In a society where truth and trust are a scarce resource, this appears to be an incredibly foolish product to be bringing into the world. Talking of trust; I have zero faith Google will do the right thing with this technology, rhetoric about transparency or not.


With a client project briefly on hiatus, I’ve been using my free time to think about a proper redesign of my website. Looking at the 404 page – priorities! – I thought it was probably time to bring back this guy. You’ve been missed, little fella.

The Birmingham Design Festival is shaping up to be a great event. The Renew/Rebuild discussion is of particular interest; especially relevant when many of Birmingham’s brutalist buildings have been demolished in recent years. Such a shame I’ll be on holiday when it’s on.

Watched Isle of Dogs. A fun yet timely story. An inventive example of stop-motion animation. A beautiful piece of graphic design. A work of art. A visual feast – with dogs!

Having grown up just 50 miles away, somewhat embarrassed to admit that Leicester has been a bit of a revelation to me. This beautiful, historic and vibrant city has much to offer… and only an hour away from London on the train (like that should matter).

Thank-you @CreateLeics for being such a welcoming, friendly and engaged audience for my talk this evening. And a huge thanks also to the team at @bulbstudios for organising such a stellar event. Good things are happening in Leicester!

Finding Albert is a heartwarming family history research project, with the end result being a hand drawn graphic novel. I’m so happy @cole007 has met his funding target, but there are stretch goals. If you haven’t backed it yet, there are just a few days remaining; so go pledge!


Wallowing in Walsall

I wasn’t looking for a metaphor, but with a pile of rubble sat before me, confirmation that a chapter of my life had reached its conclusion.


Headed back to Glasgow, via a highland winter wonderland. Stopping at Dalmally, the train is greeted by Angus, the station dog.

For my part, I travel not to go anywhere, but to go. I travel for travel’s sake. The great affair is to move.

Robert Louis Stevenson captures my sentiments perfectly, as yet again, I find myself sat aboard the Caledonian Sleeper, and headed for Scotland.

HISBE’s ‘refill bar’ is such a great idea! Using this to replenish washing detergent and other cleaning fluids should go some way to helping me reduce my plastics consumption in 2018.

Hostage Situation

Why do some designers choose to work for ‘evil’ corporations – and what happens to them when they get there?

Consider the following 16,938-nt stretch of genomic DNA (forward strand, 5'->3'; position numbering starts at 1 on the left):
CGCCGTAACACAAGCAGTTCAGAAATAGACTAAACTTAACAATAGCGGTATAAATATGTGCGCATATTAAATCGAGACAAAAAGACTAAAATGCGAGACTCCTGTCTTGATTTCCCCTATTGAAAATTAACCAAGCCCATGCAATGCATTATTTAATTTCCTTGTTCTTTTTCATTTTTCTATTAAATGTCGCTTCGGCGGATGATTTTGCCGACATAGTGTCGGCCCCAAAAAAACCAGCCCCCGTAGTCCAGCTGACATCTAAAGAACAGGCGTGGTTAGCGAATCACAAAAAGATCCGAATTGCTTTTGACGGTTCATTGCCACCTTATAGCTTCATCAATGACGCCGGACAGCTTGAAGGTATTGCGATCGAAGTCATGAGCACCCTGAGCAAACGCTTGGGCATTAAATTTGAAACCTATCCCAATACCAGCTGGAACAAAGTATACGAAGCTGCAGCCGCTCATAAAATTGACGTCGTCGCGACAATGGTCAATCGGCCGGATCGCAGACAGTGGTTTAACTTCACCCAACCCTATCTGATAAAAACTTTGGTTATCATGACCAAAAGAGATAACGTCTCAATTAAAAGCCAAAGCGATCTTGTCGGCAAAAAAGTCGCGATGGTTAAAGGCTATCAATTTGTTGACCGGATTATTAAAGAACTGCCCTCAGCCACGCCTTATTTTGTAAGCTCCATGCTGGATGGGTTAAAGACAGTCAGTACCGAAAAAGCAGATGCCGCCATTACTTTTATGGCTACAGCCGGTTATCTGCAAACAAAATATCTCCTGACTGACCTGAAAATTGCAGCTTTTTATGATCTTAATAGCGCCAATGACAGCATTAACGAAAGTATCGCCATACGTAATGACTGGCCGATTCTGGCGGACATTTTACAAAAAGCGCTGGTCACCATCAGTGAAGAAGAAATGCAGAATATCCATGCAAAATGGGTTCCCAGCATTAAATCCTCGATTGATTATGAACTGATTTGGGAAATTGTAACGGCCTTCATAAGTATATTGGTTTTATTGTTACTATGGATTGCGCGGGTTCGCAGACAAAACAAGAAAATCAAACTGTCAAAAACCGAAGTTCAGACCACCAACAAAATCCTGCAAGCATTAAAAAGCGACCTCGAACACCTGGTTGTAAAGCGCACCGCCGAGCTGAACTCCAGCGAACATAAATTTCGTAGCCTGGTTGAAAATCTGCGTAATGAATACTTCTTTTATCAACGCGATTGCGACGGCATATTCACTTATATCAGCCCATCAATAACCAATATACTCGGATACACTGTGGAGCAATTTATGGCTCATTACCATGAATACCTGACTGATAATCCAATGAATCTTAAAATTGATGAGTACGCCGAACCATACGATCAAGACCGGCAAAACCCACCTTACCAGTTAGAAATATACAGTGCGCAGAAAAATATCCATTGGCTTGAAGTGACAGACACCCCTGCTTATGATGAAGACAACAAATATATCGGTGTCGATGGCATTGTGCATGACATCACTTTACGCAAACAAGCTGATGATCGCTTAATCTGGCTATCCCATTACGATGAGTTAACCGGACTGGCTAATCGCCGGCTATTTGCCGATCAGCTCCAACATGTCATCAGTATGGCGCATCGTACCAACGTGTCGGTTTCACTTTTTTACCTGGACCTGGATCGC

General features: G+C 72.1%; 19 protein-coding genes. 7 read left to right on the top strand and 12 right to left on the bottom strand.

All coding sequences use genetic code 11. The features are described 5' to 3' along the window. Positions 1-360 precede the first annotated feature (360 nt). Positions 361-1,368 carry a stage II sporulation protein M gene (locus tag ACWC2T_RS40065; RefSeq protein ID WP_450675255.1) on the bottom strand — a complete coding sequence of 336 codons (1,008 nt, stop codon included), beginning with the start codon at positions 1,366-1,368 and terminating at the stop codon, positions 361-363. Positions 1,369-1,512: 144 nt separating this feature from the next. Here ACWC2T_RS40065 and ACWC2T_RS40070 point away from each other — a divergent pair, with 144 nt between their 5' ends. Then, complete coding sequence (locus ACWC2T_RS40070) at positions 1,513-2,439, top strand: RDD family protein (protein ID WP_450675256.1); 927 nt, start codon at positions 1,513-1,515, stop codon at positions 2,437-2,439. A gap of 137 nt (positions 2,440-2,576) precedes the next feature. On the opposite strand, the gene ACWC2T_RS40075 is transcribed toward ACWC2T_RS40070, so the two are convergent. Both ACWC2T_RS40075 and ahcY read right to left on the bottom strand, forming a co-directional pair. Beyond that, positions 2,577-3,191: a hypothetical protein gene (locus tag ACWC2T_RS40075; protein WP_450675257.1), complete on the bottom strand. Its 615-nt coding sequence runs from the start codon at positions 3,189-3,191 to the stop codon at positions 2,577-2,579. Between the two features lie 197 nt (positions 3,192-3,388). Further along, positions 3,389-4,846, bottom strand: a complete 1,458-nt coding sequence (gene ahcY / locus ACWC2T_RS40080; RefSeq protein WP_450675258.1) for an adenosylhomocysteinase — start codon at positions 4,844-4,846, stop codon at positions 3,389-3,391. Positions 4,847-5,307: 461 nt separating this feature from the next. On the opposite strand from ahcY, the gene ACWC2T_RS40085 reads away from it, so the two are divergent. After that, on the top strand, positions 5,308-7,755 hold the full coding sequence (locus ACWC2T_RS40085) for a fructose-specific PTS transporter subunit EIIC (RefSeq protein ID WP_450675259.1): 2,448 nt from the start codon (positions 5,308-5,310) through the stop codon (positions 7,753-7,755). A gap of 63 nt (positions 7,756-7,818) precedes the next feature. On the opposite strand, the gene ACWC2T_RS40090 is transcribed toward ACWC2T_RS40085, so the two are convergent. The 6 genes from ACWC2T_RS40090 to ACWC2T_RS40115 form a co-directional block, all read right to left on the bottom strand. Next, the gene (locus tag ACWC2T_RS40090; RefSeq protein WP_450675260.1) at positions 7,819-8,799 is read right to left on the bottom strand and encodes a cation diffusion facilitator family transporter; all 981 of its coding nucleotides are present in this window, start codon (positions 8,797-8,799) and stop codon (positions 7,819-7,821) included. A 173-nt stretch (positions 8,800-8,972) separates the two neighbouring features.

“Events, dear boy, events”

That was the answer I gave Kate when she asked me why I thought Brexit might not happen. This was Harold Macmillan’s response when asked what he thought would most likely knock a government off course – although some dispute whether he ever actually said this.

At the time, I had wrongly attributed this to James Callaghan, having confused it with A lie can be halfway round the world before the truth has got its boots on, which he said in an address to the Commons. But variations of this phrase have been around since the 18th century.

Where’s a Winston Churchill quote when you need one.

Currently watching series two of The Crown. Claire Foy’s impersonation of the Queen is impeccable, matched only by Bertie Carvel’s embodiment of Robin Day. Both are genuinely believable – unlike HMY Britannia, whose CGI reminds me of that used in Titanic, twenty years ago.

Wait for More Bumping

Michael Lopp on how to write:

Randomly think of a thing. Let it bump around your head a bit. If the bumping gets too loud, start writing the words with the nearest writing device. See how far you get. The more words usually mean a higher degree of personal interest. Stop when it suits you.

Wait for time to pass and see if the bumping sound returns. Reread what you’ve written so far and find if it inspires you. Yes? Write as much as you can. No? Stop writing and wait for more bumping.

This perfectly articulates what I was trying to get across in my last post. This bumping sound can too often get drowned out by the sound of tweeting.

Fixing my Feeds

After reading Robin’s re-introduction to RSS, I decided to make Feedbin my feed manager of choice. I had been using a self-hosted instance of Fever for many years, but since this is no longer supported, I moved1 my subscriptions over to Feedly at the beginning of the year.

As a piece of software that operates mainly in the background – Reeder is where I spend most of my day – I was willing to put up with Feedly’s many quirks. But then I tried Feedbin. The difference between the two is like night and day. Feedbin is not only usable, but damn right gorgeous to boot! I guess the adage is true: you get what you pay for.

This move has prompted some other RSS related news, in that I’ve fixed my XML and JSON feeds, and redirected legacy URLs to their canonical locations. It can’t have been fun subscribing to my site recently, as I fiddled and fumbled while adding support for micro posts. I think I’m happy with everything now, but no promises.

Anyway, for the avoidance of doubt, you can subscribe to my site using your syndication format of choice:

How very Web 2.0.

  1. That’s right, data portability. Another fabulous feature of RSS↩︎


Twitter is a place I visit to get annoyed. I need an alternative. That alternative could be my very own website.

Lego, board games, playgrounds, hide and seek, digging holes, building sandcastles and bodyboarding… after a week in Brazil playing with my three wonderful nieces, returning to Britain (somewhat bitten and burnt) having rediscovered my inner child!

My favourite feature of Brazilian bathrooms is electrical sockets in showers. Mixing electricity and water? Está bem!

Always Leave the Table a Little Hungry

Finally watched The Trip to Spain on my flight over to São Paulo. Had already seen the first few episodes, and thought this instalment lacked charm of the first two; watching this feature-long edit only cemented those concerns. This series has clearly run out of ideas, as evidenced by the weirdly drawn out conclusion. I’m full.

Back to Bradshaw’s

Having copied, pasted and formatted another 115 pages of OCR’d text, Bradshaw’s Guide now contains tours throughout South West England, the West Midlands, Wales and Ireland.